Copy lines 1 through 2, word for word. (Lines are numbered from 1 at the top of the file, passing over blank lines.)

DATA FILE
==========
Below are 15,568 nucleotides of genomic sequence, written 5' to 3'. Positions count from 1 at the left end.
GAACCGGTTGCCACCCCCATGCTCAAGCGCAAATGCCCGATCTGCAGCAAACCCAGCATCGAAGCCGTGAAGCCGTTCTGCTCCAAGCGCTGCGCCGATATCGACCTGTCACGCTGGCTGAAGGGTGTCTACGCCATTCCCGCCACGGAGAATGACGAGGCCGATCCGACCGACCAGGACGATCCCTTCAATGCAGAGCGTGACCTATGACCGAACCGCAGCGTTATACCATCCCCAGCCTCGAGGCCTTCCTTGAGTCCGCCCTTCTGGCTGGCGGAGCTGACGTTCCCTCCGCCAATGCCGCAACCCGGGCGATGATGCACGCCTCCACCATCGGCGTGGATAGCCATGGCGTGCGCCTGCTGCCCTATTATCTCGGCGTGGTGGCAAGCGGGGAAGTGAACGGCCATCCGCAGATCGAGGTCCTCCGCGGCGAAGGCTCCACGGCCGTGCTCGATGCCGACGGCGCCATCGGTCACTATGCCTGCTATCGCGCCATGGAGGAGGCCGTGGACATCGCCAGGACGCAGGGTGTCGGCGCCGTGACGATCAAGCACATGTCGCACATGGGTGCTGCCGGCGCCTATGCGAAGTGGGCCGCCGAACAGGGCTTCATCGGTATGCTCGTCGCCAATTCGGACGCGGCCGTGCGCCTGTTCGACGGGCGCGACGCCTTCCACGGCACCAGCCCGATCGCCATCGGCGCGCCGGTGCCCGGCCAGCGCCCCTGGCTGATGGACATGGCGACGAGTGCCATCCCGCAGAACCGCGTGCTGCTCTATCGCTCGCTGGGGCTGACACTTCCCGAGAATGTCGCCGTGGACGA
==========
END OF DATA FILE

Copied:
Below are 15,568 nucleotides of genomic sequence, written 5' to 3'. Positions count from 1 at the left end.
GAACCGGTTGCCACCCCCATGCTCAAGCGCAAATGCCCGATCTGCAGCAAACCCAGCATCGAAGCCGTGAAGCCGTTCTGCTCCAAGCGCTGCGCCGATATCGACCTGTCACGCTGGCTGAAGGGTGTCTACGCCATTCCCGCCACGGAGAATGACGAGGCCGATCCGACCGACCAGGACGATCCCTTCAATGCAGAGCGTGACCTATGACCGAACCGCAGCGTTATACCATCCCCAGCCTCGAGGCCTTCCTTGAGTCCGCCCTTCTGGCTGGCGGAGCTGACGTTCCCTCCGCCAATGCCGCAACCCGGGCGATGATGCACGCCTCCACCATCGGCGTGGATAGCCATGGCGTGCGCCTGCTGCCCTATTATCTCGGCGTGGTGGCAAGCGGGGAAGTGAACGGCCATCCGCAGATCGAGGTCCTCCGCGGCGAAGGCTCCACGGCCGTGCTCGATGCCGACGGCGCCATCGGTCACTATGCCTGCTATCGCGCCATGGAGGAGGCCGTGGACATCGCCAGGACGCAGGGTGTCGGCGCCGTGACGATCAAGCACATGTCGCACATGGGTGCTGCCGGCGCCTATGCGAAGTGGGCCGCCGAACAGGGCTTCATCGGTATGCTCGTCGCCAATTCGGACGCGGCCGTGCGCCTGTTCGACGGGCGCGACGCCTTCCACGGCACCAGCCCGATCGCCATCGGCGCGCCGGTGCCCGGCCAGCGCCCCTGGCTGATGGACATGGCGACGAGTGCCATCCCGCAGAACCGCGTGCTGCTCTATCGCTCGCTGGGGCTGACACTTCCCGAGAATGTCGCCGTGGACGA